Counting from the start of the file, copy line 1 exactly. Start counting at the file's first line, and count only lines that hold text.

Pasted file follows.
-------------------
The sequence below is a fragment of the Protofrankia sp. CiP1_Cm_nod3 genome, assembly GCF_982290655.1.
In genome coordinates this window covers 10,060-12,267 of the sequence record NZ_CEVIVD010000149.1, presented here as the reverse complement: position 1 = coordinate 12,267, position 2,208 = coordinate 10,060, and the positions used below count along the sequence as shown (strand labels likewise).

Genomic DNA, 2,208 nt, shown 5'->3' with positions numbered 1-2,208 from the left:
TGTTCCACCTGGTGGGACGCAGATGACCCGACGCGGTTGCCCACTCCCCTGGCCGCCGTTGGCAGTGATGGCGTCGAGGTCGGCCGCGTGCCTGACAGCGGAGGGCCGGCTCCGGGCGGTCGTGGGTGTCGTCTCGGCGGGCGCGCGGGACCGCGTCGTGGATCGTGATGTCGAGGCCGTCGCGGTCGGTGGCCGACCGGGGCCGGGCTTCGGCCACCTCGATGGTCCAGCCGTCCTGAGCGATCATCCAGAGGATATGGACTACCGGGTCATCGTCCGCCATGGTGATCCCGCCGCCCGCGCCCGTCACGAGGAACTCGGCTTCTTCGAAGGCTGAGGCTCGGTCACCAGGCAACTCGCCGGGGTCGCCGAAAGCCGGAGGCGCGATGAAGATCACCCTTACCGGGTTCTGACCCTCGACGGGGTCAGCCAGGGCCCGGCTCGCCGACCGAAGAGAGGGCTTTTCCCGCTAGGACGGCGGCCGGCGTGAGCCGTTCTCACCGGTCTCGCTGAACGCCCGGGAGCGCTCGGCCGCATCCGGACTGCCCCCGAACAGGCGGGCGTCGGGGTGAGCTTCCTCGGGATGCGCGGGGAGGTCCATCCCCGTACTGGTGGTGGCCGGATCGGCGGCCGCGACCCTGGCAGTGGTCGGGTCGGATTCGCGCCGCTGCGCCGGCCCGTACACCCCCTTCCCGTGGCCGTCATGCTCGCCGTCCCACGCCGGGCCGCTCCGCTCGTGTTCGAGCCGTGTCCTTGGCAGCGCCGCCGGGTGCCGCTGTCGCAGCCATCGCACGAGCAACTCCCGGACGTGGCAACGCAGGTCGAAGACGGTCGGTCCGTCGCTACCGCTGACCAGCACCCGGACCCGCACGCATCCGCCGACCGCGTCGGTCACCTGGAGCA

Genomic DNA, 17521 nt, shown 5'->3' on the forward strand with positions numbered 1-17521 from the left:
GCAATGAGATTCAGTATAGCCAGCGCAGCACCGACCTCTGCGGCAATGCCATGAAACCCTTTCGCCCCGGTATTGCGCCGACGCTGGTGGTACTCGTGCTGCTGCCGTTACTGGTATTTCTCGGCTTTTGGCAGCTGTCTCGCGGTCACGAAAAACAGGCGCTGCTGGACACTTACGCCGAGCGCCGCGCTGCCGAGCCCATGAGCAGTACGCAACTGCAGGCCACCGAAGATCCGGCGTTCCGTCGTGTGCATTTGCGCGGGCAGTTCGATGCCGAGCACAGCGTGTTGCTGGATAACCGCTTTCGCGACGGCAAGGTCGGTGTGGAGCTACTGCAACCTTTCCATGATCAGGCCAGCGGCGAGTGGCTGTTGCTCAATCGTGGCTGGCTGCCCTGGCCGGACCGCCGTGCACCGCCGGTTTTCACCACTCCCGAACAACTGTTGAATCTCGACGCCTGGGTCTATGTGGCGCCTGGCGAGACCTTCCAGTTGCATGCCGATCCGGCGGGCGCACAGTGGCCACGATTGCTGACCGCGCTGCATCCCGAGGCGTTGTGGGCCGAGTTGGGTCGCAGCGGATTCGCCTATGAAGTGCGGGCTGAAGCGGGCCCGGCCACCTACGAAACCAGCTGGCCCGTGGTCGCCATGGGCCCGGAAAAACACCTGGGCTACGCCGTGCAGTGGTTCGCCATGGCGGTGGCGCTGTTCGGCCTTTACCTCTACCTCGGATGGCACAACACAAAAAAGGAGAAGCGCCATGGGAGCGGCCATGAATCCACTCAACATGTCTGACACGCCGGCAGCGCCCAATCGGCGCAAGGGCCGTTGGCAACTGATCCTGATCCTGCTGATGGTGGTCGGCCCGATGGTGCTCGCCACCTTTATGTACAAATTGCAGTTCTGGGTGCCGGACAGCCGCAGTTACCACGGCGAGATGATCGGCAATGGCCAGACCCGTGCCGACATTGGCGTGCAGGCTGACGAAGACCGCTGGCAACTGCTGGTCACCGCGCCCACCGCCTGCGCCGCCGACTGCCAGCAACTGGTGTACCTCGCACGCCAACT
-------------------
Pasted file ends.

The sequence below is a fragment of the Protofrankia sp. CiP1_Cm_nod3 genome, assembly GCF_982290655.1.